The forgiveness of God in Christ Jesus is the essential first step — but it is only a first step. All of life now stands open before us, and we are saved to walk in the newness of this life.
How do you expect ministry to change in the next 10 to 20 years?
It is always difficult to see the future. Those who claim to be able to do so are nearly always wrong, so let me speak to the issues that seem most pressing at the moment.
I think American Christianity is going to have to grow up in regards to our appreciation for and association with American politics. The idolatry of nationalism and party loyalty is robbing the church of its true power and authority which comes only from Christ.
I hope that in the next decade or two, the church will come to a more humble appreciation of the power of Christ, recognizing that the kingdom of God is bigger than our own nation, bigger than our party politics and bigger than any special interest group (which is what we always become when we seek to stand among the earthly powers).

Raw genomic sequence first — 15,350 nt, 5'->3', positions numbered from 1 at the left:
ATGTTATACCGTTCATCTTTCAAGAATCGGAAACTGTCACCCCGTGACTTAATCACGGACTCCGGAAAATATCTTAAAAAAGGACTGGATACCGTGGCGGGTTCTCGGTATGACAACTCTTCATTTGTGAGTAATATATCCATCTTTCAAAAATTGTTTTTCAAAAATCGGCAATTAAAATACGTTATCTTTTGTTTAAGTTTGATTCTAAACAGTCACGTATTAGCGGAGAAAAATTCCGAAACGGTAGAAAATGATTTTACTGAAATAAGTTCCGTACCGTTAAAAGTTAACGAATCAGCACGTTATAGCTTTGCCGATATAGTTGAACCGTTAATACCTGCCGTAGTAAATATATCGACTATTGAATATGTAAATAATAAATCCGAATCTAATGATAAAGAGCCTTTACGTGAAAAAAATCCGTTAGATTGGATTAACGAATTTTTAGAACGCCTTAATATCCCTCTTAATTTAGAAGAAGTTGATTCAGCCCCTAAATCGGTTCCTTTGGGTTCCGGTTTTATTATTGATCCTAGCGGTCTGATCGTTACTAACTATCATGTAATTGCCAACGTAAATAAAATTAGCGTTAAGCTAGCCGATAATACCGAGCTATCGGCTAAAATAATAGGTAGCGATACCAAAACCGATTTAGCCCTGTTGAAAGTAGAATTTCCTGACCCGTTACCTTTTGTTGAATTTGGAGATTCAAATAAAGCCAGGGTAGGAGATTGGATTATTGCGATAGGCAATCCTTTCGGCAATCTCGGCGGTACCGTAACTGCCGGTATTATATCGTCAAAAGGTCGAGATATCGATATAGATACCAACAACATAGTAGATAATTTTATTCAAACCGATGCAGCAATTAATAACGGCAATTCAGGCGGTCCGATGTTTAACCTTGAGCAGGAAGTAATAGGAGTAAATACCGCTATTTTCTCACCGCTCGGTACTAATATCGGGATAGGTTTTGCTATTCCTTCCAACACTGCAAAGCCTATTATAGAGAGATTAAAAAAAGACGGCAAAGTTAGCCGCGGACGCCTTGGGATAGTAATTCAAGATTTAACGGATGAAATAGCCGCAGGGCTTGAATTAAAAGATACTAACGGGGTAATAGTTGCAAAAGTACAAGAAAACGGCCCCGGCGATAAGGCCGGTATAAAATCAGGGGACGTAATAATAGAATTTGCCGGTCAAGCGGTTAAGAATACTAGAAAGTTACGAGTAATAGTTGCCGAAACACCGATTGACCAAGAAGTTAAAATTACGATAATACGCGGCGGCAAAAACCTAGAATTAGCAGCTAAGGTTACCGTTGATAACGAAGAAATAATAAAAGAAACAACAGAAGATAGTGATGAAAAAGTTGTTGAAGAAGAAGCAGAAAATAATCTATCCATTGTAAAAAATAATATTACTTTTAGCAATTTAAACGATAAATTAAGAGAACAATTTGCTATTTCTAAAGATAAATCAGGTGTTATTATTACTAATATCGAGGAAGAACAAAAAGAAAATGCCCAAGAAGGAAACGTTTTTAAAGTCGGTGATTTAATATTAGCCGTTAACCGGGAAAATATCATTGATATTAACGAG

What are the key issues facing Baptists—denominationally and/or congregationally?
First, I think that Baptists struggle with a “brand” problem. Our years of infighting and the unkind actions of some who bear the name “Baptist” do not help us.
Second, the rise of the new Calvinism is and will continue to be divisive in Baptist life — not helping with the “brand” problem.
Third, racial diversity is a big deal. Within the whole family called “Baptist,” we are enormously diverse, but, as individual churches, we still struggle. We need to do better for the sake of unity in the name of Jesus.
Who were/are your mentors, and how did/do they influence you?
My mentors/influencers are legion, but here are a few.
At Wayland Baptist, I was profoundly influenced by many of my professors: Rick Johnson, Paul Sadler, Fred Meeks and several others helped give me a foundation for theological education and ministry.
At Truett Seminary, I think of A. J. “Chip” Conyers, Ruth Ann Foster, Brad Creed and Raymond Bailey, and I appreciate their influence in me. Fisher Humphreys was my doctor of ministry supervisor, and he inspired me to careful thinking about aspects of life and ministry, while Calvin Miller reminded me of the poetry of life, faith and the soul.
Henry Mitchell and James Earl Massey taught me a lot about preaching, and some Texas and New Mexico pastors like Travis Hart, Tom Martin and Howie Batson taught me about pastoring.
I appreciate all of them, and I seem to appreciate them more as the years go by.
What did you learn on the job you wish you learned in seminary?
If I thought about it long enough, this could fill a book!